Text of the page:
Paper delivered to the Chautauqua County Historical Society at Westfield, N.Y. August 6, 1960
The Coming of the Italians
to Chautauqua County
By Samuel C. Alessi
When I agreed to make a study and report to you on the coming of Italians to this county, I knew that my task would not be an easy one. I consented mainly because Miss Helen McMahon asked me, and of course I couldn't say no to her.
I know that this report isn't as complete and as authentic as I would like to have it. I acknowledge its faults and inadequacies. But the time within which to make a proper study of this subject was very limited. Moreover, there is little or no source material whatever to draw from. As far as I know, no one has attempted to compile any information concerning the Italian immigration to this country.
I hope you will forgive me if during the course of this talk I make reference to some of my own personal experiences. You see, I immigrated to America in 1906, just 54 years ago. On the eve of July 4, our ship gracefully steamed into New York harbor. It was a beautiful warm and bright evening. All the buildings on lower Manhattan were lit up as if they had prepared a welcome to the one thousand or so immigrants about to land on American soil. It was a thrilling sight to a boy of twelve years who ever since he could remember longed to go to America. Next day he would begin his new life in this beloved land and soon become an American. A youthful dream was being realized. I believe that that was not only my feeling. It was the feeling of every immigrant who sought this promised land.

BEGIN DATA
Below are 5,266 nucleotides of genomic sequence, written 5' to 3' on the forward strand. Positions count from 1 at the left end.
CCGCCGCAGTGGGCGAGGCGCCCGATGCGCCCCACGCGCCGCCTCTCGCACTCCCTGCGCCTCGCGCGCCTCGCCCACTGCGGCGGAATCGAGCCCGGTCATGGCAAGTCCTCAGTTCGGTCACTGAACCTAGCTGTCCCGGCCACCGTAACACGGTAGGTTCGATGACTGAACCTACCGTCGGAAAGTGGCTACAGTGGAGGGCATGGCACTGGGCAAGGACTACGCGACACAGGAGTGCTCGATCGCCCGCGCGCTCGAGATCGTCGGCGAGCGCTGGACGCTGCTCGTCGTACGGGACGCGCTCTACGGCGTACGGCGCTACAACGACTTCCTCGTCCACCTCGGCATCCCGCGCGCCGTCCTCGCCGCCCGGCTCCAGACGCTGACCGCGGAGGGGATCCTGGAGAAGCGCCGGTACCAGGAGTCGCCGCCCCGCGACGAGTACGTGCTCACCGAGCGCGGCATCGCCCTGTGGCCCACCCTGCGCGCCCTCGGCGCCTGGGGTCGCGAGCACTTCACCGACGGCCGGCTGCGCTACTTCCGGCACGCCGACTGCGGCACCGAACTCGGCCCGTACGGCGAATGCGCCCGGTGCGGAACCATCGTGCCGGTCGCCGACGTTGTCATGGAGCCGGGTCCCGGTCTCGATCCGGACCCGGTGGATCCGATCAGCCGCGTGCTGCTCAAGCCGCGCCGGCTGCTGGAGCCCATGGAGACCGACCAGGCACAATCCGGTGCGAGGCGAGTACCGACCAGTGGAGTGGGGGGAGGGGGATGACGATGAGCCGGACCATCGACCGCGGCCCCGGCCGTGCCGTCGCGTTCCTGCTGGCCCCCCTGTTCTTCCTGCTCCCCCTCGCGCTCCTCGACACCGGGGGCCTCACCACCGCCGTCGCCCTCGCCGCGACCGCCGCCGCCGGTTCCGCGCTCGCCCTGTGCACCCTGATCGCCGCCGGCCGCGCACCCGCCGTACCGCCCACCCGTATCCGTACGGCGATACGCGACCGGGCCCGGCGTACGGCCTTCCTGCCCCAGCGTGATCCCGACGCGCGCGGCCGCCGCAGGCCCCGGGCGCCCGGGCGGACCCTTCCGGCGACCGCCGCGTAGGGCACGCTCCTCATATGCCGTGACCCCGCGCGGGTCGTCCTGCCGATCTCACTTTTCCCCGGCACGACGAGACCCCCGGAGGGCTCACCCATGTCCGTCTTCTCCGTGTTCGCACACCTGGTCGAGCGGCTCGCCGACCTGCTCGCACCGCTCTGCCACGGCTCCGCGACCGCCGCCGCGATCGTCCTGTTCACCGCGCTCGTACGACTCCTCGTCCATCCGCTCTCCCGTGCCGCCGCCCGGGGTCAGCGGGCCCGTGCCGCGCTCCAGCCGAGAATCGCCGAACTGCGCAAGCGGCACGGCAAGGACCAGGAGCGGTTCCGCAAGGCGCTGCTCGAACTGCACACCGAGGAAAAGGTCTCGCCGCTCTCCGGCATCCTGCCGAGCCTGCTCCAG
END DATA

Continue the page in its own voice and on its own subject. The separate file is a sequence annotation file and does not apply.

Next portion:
On a tiny island at the entrance to New York harbor stands the majestic statue of a woman facing the sea. In her right hand, stretched toward the skies, she holds a lighted torch to light the way and guide the millions seeking refuge to the land of freedom and opportunity. In her left hand she holds a book of laws. That is the Statue of Liberty - - a statue which, once seen, can never be forgotten; a statue which exemplifies liberty under the law- - truly the spirit of America.
On a tablet inside the pedestal upon which it stands the world is invited in these passionate and dramatic words: